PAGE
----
Measure P – the Healthy Air and Water Initiative – would protect our air, water, and public health by banning new risky, polluting oil extraction techniques in Santa Barbara County. Unfortunately, the oil industry that is funding the opposition is spreading misinformation regarding the true impact of this measure. As an attorney who assisted in the drafting of Measure P, I am compelled to set the record straight so the voters can base their opinions on the true facts.
By Linda Krop, Chief Counsel, Environmental Defense Center
First, what does Measure P do?
Measure P prohibits land uses that support new “high intensity petroleum operations” in Santa Barbara County. These operations include fracking, acidizing, and steam injection.
What projects does Measure P apply to?
Measure P only applies to new high intensity oil and gas projects.
Measure P does not apply to existing projects, even if they involve high intensity petroleum operations.
Measure P does not apply to conventional oil and gas projects, even if they are new.
Measure P does not apply to projects that are “vested,” meaning that even if the project hasn’t been completed, but all permits have been issued and work has begun, it can be completed.
Measure P does not apply to a project if it would result in a taking of private property, meaning that it deprives the property owner of all or substantially all uses of their property. Such projects would be exempt from Measure P.
Does Measure P apply to well maintenance?
No, by the county’s own regulations, well maintenance does not fit within the definition of high intensity petroleum operations. Instead, the county defines well maintenance as “well servicing,” which is not covered by Measure P.
Opponents of Measure P often cite a report prepared by county staff to support their contention that Measure P will ban existing operations. That report incorrectly equated “secondary or enhanced recovery technique[s]” with “well maintenance.” Because of this mistake, the County Board of Supervisors refused to accept the report.
The subsequent Impartial Analysis prepared by County Counsel clarified that Measure P only applies to “well stimulation treatments,” including fracking and acid well stimulation, and other measures to enhance production by waterflood injection, steam flood injection, and cyclic steam injection. By the county’s own definition, these methods are only prohibited if they are intended to enhance production — not the maintainance of the wells.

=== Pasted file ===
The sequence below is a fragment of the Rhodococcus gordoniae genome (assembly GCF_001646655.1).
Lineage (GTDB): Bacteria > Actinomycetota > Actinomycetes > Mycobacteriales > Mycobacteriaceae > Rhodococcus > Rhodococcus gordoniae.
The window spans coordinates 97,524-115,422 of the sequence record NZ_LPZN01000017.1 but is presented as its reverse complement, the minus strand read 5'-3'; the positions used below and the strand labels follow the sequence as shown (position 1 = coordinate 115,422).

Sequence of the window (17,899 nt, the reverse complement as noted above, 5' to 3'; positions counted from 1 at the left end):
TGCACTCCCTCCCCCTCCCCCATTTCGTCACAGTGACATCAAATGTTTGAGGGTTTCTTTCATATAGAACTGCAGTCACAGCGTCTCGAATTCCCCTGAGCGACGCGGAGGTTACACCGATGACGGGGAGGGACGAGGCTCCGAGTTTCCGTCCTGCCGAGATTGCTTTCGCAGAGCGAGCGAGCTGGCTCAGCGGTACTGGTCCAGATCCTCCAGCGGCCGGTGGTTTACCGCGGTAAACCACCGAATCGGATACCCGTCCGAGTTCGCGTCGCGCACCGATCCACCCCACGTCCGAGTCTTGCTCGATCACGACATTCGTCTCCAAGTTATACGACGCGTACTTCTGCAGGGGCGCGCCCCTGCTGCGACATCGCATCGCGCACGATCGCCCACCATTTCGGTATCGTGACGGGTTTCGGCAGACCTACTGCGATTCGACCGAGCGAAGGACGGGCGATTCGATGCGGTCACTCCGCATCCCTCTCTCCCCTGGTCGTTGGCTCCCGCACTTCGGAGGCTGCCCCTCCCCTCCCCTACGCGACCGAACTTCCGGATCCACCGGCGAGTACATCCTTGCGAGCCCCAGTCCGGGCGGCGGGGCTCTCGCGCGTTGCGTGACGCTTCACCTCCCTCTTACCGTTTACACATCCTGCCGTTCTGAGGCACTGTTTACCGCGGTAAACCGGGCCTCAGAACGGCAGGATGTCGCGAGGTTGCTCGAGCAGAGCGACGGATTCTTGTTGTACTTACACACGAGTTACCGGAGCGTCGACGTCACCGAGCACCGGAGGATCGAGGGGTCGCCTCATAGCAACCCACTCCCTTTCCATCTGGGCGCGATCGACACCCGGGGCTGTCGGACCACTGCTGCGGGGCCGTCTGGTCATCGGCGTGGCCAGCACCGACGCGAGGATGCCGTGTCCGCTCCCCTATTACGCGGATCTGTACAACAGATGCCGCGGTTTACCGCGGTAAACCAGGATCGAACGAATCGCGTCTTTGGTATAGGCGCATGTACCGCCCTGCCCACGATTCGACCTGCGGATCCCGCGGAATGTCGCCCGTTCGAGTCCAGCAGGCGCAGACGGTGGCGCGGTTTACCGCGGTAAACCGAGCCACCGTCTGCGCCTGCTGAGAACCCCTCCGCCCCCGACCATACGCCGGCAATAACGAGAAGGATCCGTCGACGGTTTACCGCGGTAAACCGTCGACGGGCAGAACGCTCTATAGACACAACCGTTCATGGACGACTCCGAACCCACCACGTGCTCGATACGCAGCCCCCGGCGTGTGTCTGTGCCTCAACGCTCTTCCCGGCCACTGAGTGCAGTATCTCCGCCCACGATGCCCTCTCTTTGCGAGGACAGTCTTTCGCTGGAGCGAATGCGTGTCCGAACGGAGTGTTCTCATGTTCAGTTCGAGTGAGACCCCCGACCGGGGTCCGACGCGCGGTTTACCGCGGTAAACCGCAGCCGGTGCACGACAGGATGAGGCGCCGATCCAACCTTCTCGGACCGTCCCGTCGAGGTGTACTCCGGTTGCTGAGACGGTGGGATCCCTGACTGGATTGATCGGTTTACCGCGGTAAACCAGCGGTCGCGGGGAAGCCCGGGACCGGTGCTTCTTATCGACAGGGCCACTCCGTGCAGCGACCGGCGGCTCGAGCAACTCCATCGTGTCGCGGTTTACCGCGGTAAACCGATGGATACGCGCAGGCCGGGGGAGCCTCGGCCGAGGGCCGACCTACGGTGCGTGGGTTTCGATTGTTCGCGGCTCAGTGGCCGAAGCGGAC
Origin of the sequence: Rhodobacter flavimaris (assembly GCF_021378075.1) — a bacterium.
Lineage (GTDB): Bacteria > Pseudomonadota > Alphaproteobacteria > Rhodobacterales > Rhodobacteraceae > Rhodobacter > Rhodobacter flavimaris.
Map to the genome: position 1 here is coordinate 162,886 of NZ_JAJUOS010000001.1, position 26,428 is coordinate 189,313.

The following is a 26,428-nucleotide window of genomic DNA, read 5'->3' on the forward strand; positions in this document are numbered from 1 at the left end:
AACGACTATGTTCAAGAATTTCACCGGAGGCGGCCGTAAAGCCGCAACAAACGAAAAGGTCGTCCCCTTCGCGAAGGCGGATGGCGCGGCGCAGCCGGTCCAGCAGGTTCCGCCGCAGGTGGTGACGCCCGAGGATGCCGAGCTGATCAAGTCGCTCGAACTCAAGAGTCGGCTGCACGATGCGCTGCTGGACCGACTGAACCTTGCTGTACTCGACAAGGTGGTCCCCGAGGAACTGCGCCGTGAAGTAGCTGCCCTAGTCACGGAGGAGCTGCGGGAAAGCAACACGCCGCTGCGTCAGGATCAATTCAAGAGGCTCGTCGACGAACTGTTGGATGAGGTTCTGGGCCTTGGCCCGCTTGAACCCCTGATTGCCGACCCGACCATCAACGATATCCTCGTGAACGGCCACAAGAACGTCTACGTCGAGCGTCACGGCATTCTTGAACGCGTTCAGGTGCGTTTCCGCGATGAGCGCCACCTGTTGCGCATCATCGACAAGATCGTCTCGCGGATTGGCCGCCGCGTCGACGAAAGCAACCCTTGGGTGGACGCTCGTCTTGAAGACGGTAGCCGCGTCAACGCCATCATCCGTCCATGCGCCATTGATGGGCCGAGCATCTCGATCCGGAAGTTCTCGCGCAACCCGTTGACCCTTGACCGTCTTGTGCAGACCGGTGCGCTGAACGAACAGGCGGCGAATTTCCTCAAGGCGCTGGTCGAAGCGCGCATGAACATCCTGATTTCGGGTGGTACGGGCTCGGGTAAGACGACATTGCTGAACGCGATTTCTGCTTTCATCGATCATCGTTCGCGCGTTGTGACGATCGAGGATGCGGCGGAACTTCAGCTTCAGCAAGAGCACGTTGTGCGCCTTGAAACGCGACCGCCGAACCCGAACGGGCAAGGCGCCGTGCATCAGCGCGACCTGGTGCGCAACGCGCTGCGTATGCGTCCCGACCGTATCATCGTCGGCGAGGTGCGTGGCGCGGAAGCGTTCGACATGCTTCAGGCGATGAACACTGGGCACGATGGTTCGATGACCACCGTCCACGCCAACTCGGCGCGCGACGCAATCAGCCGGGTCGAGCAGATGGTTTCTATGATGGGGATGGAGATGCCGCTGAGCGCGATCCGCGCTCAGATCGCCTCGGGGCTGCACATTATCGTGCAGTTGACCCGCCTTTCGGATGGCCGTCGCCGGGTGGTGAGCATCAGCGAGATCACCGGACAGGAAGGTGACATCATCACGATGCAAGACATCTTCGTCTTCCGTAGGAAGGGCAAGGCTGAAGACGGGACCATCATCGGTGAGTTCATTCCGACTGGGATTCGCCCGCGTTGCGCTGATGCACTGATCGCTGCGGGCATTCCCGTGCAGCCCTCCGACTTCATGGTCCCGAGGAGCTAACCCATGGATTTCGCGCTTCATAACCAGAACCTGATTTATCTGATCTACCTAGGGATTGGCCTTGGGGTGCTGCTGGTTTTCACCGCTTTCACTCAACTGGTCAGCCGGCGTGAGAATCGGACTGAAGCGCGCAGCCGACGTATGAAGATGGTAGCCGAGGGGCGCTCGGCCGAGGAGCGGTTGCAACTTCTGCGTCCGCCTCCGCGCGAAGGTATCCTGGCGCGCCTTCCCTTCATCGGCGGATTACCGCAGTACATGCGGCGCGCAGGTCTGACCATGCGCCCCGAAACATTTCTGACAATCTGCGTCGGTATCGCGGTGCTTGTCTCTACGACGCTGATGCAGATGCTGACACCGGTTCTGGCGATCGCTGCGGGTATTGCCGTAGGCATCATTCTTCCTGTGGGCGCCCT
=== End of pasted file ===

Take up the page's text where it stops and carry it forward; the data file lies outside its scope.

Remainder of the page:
Will Measure P shut down all existing operations in the county?
No, existing operations will not be impacted by Measure P. Any new regulation only operates prospectively, and cannot apply to operations that are currently legal and permitted. Therefore, Measure P will not affect existing jobs or revenue.
The Fiscal Impact Statement prepared by the County Auditor confirms that Measure P does not affect existing operations by pointing out that any potential fiscal impact, such as a reduction in property taxes, will only happen “over time” as minerals deplete. The report also goes on to point out that revenues could even go up if “new oil and gas reserves are discovered and are extracted using primary recovery methods.”
The County Auditor also pointed out that “a decrease in oil and gas processing will benefit the county by lowering the risk of potential fiscal costs related to any environmental damage from the oil and gas extraction process.”
Will Measure P result in costly litigation for the county?
Opponents claim that Measure P will result in a lot of new lawsuits for takings against the county. However, as discussed before, Measure P simply does not apply if there would be a taking. Instead, those operations would be exempt from Measure P.
The county has developed an administrative process before the Planning Commission and Board of Supervisors to resolve any potential takings claims. If the county determines that application of Measure P would involve a taking, an exemption would be granted and the operator could proceed without the need for a lawsuit.
Measure P provides needed safeguards to protect our county and is legally defensible.
Will Measure P cost Santa Barbara County jobs and money?
No. As mentioned previously, Measure P doesn’t apply to existing oil operations; therefore no existing jobs or cunty revenue will be affected. In fact, as noted by the County Auditor, the county may actually save money by not having to respond to environmental damage caused by high risk oil and gas development operations.
As we have learned from painful experience, the costs from oil spills can be extremely high, even catastrophic. Voting “yes” on Measure P will ban new applications for some of the riskiest oil extraction techniques while allowing the oil industry to continue with traditional drilling and existing operations.
Now that you know the truth, please vote “yes” on Measure P.
Linda Krop has served as chief counsel for the Environmental Defense Center since 1999. She is a past recipient of the Sierra Club Award of Appreciation for Outstanding Achievement, U.S. Senator Boxer’s Conservation Champion Award, and The Santa Barbara Independent Local Hero Award and currently teaches at UCSB.
This op-ed was originally published in the Santa Barbara Independent online on October 8, 2014.